Endometriosis can be a challenging condition to manage. An early diagnosis, a multidisciplinary medical team and an understanding of your diagnosis may result in better management of your symptoms.
Although the exact cause of endometriosis is not certain, possible explanations include:
Retrograde menstruation. In retrograde menstruation, menstrual blood containing endometrial cells flows back through the fallopian tubes and into the pelvic cavity instead of out of the body. These displaced endometrial cells stick to the pelvic walls and surfaces of pelvic organs, where they grow and continue to thicken and bleed over the course of each menstrual cycle.
Transformation of peritoneal cells. In what's known as the "induction theory," experts propose that hormones or immune factors promote transformation of peritoneal cells — cells that line the inner side of your abdomen — into endometrial cells.
Embryonic cell transformation. Hormones such as estrogen may transform embryonic cells — cells in the earliest stages of development — into endometrial cell implants during puberty.
Endometrial cells transport. The blood vessels or tissue fluid (lymphatic) system may transport endometrial cells to other parts of the body.
Immune system disorder. It's possible that a problem with the immune system may make the body unable to recognize and destroy endometrial tissue that's growing outside the uterus.
Several factors place you at greater risk of developing endometriosis, such as:
Never giving birth
Starting your period at an early age
Going through menopause at an older age
Short menstrual cycles — for instance, less than 27 days
Having higher levels of estrogen in your body or a greater lifetime exposure to estrogen your body produces
Low body mass index
One or more relatives (mother, aunt or sister) with endometriosis
Any medical condition that prevents the normal passage of menstrual flow out of the body
Endometriosis usually develops several years after the onset of menstruation (menarche). Signs and symptoms of endometriosis end temporarily with pregnancy and end permanently with menopause, unless you're taking estrogen.
The main complication of endometriosis is impaired fertility. Approximately one-third to one-half of women with endometriosis have difficulty getting pregnant. Endometriosis may obstruct the tube and keep the egg and sperm from uniting. But the condition also seems to affect fertility in less-direct ways, such as damage to the sperm or egg. Inspite of this, many women with mild to moderate endometriosis can still conceive and carry a pregnancy to term. Doctors sometimes advise women with endometriosis not to delay having children because the condition may worsen with time.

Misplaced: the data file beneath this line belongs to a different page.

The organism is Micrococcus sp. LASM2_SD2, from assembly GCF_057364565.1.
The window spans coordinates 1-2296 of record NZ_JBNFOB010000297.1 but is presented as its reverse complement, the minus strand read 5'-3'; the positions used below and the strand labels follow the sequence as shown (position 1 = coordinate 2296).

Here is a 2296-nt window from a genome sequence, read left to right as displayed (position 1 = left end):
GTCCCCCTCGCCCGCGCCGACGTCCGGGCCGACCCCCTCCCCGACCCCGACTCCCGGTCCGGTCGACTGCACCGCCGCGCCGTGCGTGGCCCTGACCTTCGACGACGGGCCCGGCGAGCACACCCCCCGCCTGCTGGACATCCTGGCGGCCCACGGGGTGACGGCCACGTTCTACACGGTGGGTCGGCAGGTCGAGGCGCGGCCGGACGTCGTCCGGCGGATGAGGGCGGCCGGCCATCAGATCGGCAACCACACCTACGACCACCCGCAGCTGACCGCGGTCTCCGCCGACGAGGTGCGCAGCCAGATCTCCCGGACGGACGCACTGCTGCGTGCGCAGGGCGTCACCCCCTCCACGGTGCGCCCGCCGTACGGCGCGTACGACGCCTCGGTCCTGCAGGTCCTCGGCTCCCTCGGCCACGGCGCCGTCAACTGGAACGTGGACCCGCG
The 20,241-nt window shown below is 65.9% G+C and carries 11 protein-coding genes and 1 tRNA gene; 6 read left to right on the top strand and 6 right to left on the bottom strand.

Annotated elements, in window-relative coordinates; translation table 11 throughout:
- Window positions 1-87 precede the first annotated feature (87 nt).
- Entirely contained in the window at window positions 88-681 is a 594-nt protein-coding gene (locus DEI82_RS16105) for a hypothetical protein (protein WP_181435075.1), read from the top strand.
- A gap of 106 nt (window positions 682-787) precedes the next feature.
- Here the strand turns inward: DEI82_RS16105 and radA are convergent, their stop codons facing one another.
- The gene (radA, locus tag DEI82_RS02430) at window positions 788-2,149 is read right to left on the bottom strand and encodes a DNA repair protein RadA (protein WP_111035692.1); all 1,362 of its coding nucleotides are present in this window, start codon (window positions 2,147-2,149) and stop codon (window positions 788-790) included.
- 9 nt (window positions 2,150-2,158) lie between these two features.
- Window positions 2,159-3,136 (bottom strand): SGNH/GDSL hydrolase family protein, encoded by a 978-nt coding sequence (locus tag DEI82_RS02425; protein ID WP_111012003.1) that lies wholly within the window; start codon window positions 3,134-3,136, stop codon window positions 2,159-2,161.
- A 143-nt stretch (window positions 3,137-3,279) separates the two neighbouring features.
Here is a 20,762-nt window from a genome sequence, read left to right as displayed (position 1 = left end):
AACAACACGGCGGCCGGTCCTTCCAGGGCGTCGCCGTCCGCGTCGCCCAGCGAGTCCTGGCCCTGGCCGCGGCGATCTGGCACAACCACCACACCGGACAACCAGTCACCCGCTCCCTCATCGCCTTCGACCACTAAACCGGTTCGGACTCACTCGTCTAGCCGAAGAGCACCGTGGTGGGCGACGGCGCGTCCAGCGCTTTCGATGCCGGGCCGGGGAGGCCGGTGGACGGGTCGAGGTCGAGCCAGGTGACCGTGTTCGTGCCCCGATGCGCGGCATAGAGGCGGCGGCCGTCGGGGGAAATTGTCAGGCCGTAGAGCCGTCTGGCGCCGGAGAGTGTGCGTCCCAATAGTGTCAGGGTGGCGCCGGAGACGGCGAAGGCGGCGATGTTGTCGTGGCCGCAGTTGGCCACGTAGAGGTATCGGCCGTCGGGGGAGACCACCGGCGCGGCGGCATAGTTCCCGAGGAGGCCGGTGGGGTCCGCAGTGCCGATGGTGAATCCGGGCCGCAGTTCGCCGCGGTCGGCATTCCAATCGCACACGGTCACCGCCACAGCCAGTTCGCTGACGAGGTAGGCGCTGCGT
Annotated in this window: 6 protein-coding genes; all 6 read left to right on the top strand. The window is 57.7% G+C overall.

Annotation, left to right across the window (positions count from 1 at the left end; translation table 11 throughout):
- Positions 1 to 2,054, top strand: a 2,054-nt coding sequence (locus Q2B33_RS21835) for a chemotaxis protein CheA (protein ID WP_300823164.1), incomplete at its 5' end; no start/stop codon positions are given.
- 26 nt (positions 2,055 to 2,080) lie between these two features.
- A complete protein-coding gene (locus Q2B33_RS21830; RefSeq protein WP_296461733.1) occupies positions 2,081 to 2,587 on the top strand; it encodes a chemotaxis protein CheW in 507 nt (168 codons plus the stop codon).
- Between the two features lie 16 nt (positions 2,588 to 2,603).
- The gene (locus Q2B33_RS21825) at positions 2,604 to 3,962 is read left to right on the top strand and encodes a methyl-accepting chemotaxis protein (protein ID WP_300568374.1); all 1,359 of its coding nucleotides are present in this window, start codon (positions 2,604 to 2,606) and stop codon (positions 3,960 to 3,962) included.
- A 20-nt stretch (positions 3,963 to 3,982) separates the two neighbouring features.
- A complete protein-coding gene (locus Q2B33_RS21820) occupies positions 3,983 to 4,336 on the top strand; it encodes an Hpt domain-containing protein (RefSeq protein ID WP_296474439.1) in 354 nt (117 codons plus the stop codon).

Ovarian cancer does occur at higher than expected rates in women with endometriosis. Although rare, another type of cancer — endometriosis-associated adenocarcinoma — can develop later in life in women who have had endometriosis.
Diagnosis: To diagnose endometriosis and other conditions that can cause pelvic pain, the doctor will ask you to describe your symptoms, including the location of your pain and when it occurs.
Tests to check for physical clues of endometriosis include:
Pelvic exam. During a pelvic exam, the doctor manually feels (palpates) areas in your pelvis for abnormalities, such as cysts on your reproductive organs or scars behind your uterus. Often it's not possible to feel small areas of endometriosis, unless they've caused a cyst to form.
Ultrasound. A transducer, a device that uses high-frequency sound waves to create images of the inside of your body, is either pressed against your abdomen or inserted into your vagina (transvaginal ultrasound). Both types of ultrasound may be done to get the best view of your reproductive organs. Ultrasound imaging won't definitively tell the doctor whether you have endometriosis, but it can identify cysts associated with endometriosis (endometriomas).
Laparoscopy. Medical management is usually tried first. But to be certain you have endometriosis, the doctor may advise a surgical procedure called laparoscopy to look inside your abdomen for signs of endometriosis.
While you're under general anesthesia, the doctor makes a tiny incision near your navel and inserts a slender viewing instrument (laparoscope), looking for endometrial tissue outside the uterus. He or she may take samples of tissue (biopsy). Laparoscopy can provide information about the location, extent and size of the endometrial implants to help determine the best treatment options.
Treatment for endometriosis is usually with medications or surgery. The approach you and the doctor choose will depend on the severity of your signs and symptoms and whether you hope to become pregnant.